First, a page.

Heard on CultureShift

COVID Diaries: A New And Unfamiliar World

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Image credit: Taken by Rosa María Zamarrón for WDET

In the eighth installment of “COVID Diaries: Stories of Resilience,” five documentary photographers created art that illustrates this week’s assignment: “The First Step.”

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101.9 WDET presents COVID Diaries: Stories of Resilience.”

Through WDET’s StoryMakers and in partnership with Documenting Detroit, we’ve commissioned five documentary photographers to create a multimedia introspective that taps into our shared experience of the novel coronavirus. Over ten weeks, the artists will create work under a given assignment.

Experience the first seven chapters.

This week’s assignment: “The First Step.”



The First Step”

Introduction by Courtney Wise Randolph

Click play to listen to Courtney narrate the introduction to Chapter 8 of “COVID Diaries.”

Taken by Amy Sacka for WDET
Taken by Amy Sacka for WDET

Love is the most beautiful thing in the world, and to have found it twice is an unspeakable blessing.”

So says my Uncle David when I asked him how he’s feeling these days.

We spoke for a few minutes on Juneteenth, the day before his wedding.

He’s been officially engaged to Evelyn for the past ten months, since the August Party in 2019.

Uncle David’s Wedding was to be THE Parnell event of 2020, usurping the perennial August Party affair — outfits been worked out; hustle classes been had; plane tickets been bought since last Labor Day.

But, this doggone pandemic… you know how it is.

Anyway, he’s obviously happy and I’m genuinely happy for him because I couldn’t have imagined this as a possibility nine years ago when Aunt Gloria died. Frankly, Uncle David couldn’t imagine outliving Aunt Gloria in the first place, so he’s more surprised than all of us.

But this beautiful reason to celebrate makes me think of all the ways our lives have forever changed.

In the most superficial sense, I wonder where I’m supposed to meet my cousins to eat barbecue. In the most earnest sense, I wonder where I’m supposed to meet my cousins to eat barbecue.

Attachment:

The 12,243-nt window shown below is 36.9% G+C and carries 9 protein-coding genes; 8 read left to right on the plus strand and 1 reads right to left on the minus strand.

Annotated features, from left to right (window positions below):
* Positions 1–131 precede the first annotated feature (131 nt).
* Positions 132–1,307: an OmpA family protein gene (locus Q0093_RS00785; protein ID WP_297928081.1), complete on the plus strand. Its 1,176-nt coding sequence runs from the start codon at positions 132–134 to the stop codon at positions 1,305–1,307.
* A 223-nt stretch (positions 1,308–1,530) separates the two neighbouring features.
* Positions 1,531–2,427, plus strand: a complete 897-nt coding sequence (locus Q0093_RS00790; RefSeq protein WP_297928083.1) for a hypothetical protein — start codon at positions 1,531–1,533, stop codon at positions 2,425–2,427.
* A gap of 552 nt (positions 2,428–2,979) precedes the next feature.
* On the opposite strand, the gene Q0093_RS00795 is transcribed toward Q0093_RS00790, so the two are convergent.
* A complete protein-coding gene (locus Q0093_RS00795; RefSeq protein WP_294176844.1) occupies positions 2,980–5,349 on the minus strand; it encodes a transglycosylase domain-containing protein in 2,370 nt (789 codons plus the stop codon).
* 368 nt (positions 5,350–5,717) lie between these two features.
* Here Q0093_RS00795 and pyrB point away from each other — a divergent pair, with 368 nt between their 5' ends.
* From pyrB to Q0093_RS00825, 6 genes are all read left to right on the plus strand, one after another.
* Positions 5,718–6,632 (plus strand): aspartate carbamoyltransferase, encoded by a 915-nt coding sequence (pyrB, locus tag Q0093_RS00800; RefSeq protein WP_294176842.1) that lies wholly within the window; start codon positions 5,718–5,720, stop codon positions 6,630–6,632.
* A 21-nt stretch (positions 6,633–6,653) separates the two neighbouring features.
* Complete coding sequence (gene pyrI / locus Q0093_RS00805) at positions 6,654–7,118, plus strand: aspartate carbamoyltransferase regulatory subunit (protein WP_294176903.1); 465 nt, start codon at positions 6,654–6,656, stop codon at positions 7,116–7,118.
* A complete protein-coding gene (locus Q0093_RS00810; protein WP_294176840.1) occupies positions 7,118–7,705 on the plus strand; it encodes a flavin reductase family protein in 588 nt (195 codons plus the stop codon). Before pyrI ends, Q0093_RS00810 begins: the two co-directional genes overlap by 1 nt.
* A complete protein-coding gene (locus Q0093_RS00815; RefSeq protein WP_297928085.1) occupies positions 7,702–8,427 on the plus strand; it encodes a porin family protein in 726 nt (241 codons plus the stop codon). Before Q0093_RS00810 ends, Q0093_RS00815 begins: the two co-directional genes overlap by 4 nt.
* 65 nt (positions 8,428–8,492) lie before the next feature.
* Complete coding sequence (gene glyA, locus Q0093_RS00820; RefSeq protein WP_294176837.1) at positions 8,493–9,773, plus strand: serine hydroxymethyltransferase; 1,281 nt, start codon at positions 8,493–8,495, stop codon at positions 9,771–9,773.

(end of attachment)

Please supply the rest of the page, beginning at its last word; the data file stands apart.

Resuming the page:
We did that at Uncle David’s house in him and Aunt Gloria’s backyard. That’s where the August Party began. And in 3 months, we’ve said goodbye to Jonathan who paid for the hall where we’ve held most August Parties since and move now to lift our Uncle David up as he enters into a new era of his life with a new love that he barely dreamt possible.

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Chapter Eight

Taken by Darryl DeAngelo Terrell for WDET
Taken by Darryl DeAngelo Terrell for WDET

Darryl DeAngelo Terrell

I feel like we’re also going to always be mourning more than we’re already accustomed to mourning.”


Everything is opening, right? And it’s bittersweet because we have space and time to do stuff again, but I feel like people are forgetting that COVID is happening.

I feel like on top of the fact that Black bodies are popping up and literally being lynched around the country, and they’re also being murdered by police officers and racist white people… people are also forgetting that COVID is an existing thing. And people are passing and we are mourning.

#Altercall @ Room ProjectTaken by Darryl DeAngelo Terrell for WDET
Taken by Darryl DeAngelo Terrell for WDET

#Altercall @ Room Project

A friend of mine, Honey, organized a city alter at Room Project so we can uplift our new ancestors. So we can celebrate them.

Is this going to be our new normal? As Black people, we’re already in a state of surveillance and hyper-visibility, but I feel like we’re also going to always be mourning more than we’re already accustomed to mourning. And I’m honestly over it. 

— Darryl

Taken by Darryl DeAngelo Terrell for WDET
Taken by Darryl DeAngelo Terrell for WDET
Taken by Rosa María Zamarrón for WDET
Taken by Rosa María Zamarrón for WDET

Rosa María Zamarrón

I’m still feeling like a hermit and it’s better to stay inside and just never go out. But I can’t do that.”


In my walks, I noticed signs popping up.

The way people were behaving, some people it felt like they weren’t following those social distancing rules still. And then other people were still wearing masks, wearing gloves, and trying to keep a safe distance or cleaning the area that they were sitting in. I just really noticed how, even in Campus Martius, they now have this little area where you can wash your hands… which, that was never there before.

Seeing families and kids play in Campus Martius.Taken by Rosa María Zamarrón for WDET
Taken by Rosa María Zamarrón for WDET

Seeing families and kids play in Campus Martius.